CALIFORNIA Gov. Gavin Newsom announced a proposal on Monday, May 10 to send more direct payments to state residents, including middle-class taxpayers.
The proposal stemmed from California’s budget surplus of $75.7 billion from tax revenues, and an additional $26 billion from the federal government, allowing for $600 for each qualified taxpayer and an extra $500 for families with children, according to Newsom during a press conference at the Unity Council in Oakland, California.
In order to qualify, California residents must file their 2020 taxes before the May 17 deadline and have an identification number, making it eligible to undocumented immigrants.
“Direct stimulus checks going into people’s pockets, that direct relief — that’s meaningful,” Newsom said.
The stimulus checks are part of Newsom’s “California Comeback Plan” from the surplus, of which $5.2 billion will be allotted to double rental assistance with a goal of getting 100% of back rent paid to Californian renters who have been affected by the pandemic.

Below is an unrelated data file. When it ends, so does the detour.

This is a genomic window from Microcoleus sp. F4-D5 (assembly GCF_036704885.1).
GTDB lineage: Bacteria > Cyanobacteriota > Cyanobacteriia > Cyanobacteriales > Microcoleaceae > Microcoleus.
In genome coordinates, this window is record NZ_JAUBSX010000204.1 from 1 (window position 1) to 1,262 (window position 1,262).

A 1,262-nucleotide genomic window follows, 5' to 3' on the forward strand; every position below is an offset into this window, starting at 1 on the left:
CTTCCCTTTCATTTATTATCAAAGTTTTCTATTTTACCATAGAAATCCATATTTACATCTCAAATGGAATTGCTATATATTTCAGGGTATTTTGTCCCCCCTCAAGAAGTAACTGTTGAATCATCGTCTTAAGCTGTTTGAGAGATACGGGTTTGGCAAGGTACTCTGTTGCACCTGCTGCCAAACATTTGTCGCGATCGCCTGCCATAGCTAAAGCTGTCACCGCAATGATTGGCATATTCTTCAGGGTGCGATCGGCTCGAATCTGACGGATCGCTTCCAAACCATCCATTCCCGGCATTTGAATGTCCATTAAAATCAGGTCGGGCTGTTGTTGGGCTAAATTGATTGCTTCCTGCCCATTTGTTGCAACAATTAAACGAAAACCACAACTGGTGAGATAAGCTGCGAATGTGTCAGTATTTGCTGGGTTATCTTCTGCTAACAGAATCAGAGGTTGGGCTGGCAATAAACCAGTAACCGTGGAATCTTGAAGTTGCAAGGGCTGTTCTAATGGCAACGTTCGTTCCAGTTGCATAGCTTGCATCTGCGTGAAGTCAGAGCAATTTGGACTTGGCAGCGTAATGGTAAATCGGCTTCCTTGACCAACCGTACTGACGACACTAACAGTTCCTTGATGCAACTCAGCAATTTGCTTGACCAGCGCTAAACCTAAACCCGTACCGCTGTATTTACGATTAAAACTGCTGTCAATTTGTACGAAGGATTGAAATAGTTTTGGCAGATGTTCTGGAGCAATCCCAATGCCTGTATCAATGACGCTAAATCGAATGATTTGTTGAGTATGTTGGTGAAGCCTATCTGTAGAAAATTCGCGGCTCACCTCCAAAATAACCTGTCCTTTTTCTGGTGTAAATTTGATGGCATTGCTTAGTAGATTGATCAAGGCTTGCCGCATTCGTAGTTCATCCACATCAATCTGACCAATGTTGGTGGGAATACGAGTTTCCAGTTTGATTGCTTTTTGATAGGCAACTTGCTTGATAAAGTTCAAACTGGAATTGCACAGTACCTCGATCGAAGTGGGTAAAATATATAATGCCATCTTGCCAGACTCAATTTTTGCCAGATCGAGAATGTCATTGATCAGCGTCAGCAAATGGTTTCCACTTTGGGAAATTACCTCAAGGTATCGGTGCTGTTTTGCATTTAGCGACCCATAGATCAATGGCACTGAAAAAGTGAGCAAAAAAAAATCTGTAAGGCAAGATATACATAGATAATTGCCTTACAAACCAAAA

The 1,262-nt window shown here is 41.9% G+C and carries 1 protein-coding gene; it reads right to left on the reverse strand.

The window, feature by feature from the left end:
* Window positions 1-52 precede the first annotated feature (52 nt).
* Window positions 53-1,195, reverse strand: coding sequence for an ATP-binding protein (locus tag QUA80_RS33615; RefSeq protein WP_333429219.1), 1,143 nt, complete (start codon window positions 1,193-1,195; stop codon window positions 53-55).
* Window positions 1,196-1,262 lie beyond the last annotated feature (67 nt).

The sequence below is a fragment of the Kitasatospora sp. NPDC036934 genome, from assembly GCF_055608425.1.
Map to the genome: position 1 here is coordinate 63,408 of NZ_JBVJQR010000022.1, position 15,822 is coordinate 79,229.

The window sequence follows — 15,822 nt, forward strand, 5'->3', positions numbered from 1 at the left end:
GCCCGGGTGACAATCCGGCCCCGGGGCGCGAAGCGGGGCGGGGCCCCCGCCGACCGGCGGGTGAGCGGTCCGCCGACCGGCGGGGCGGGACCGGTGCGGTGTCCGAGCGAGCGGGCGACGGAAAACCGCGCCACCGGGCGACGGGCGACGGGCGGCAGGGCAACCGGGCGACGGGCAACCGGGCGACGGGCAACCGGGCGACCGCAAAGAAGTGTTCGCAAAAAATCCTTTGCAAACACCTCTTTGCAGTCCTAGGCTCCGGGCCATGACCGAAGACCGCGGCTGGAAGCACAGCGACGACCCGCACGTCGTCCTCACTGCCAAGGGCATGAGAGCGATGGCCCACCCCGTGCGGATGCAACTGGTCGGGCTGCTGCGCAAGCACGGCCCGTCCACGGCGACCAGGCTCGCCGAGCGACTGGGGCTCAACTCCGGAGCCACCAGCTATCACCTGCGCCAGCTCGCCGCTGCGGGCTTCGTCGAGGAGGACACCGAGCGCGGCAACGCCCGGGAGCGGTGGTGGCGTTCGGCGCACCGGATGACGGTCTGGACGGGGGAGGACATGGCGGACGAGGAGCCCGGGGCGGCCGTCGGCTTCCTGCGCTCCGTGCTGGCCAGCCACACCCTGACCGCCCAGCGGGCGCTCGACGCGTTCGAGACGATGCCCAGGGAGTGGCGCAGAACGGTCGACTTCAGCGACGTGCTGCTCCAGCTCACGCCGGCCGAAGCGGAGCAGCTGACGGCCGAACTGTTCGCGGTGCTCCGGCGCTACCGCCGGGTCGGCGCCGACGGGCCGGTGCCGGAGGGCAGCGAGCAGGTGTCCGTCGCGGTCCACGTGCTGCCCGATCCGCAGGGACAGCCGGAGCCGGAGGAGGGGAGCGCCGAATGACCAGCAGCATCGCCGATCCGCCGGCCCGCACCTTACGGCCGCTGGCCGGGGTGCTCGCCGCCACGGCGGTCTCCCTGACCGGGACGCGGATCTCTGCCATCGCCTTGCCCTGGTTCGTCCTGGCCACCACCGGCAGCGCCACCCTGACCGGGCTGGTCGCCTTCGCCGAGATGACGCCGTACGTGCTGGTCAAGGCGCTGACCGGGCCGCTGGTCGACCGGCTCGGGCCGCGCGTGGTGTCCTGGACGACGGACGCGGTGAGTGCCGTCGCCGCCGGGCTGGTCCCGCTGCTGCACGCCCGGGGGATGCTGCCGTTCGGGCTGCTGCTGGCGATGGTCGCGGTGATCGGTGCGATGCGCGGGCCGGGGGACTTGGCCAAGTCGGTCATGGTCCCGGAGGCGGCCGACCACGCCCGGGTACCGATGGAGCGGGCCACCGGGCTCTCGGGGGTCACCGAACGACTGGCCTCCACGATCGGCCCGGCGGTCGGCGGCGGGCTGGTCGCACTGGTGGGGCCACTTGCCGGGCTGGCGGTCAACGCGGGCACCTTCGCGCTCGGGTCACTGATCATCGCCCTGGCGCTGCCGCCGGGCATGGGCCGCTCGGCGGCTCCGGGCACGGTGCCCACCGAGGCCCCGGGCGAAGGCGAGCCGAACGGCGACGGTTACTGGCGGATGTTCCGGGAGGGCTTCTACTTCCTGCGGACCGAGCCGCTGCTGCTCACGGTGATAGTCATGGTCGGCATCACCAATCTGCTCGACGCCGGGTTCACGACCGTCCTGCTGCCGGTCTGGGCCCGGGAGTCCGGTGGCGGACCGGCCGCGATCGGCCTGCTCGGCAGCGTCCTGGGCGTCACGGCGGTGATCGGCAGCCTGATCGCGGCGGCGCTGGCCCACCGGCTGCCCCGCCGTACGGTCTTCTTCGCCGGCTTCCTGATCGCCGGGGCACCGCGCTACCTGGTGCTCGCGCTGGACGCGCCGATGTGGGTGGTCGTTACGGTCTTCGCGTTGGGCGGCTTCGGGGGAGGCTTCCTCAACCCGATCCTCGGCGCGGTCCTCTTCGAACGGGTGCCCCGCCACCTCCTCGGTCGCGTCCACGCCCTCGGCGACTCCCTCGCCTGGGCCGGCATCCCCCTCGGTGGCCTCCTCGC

In addition to rent relief, $2 billion will also be allocated to relief utility expenses like gas, electricity, and water.
Oakland Mayor Libby Schaaf approved of Newsom’s plan, calling it “one of the greatest California budgets we have ever seen.”
Senate Budget Chair Nancy Skinner showed support to the plan as well, saying the surplus was made possible from California’s tax structure.
“Because of California’s very progressive tax structure, and because most of our revenue comes from the wealthiest,” Skinner said, “we have money.”
The comeback plan is Newsom’s effort to recover the state’s economy from the pandemic.
“We are defeating,” Newsom said, “and we are successfully applying strategies to address this pandemic.”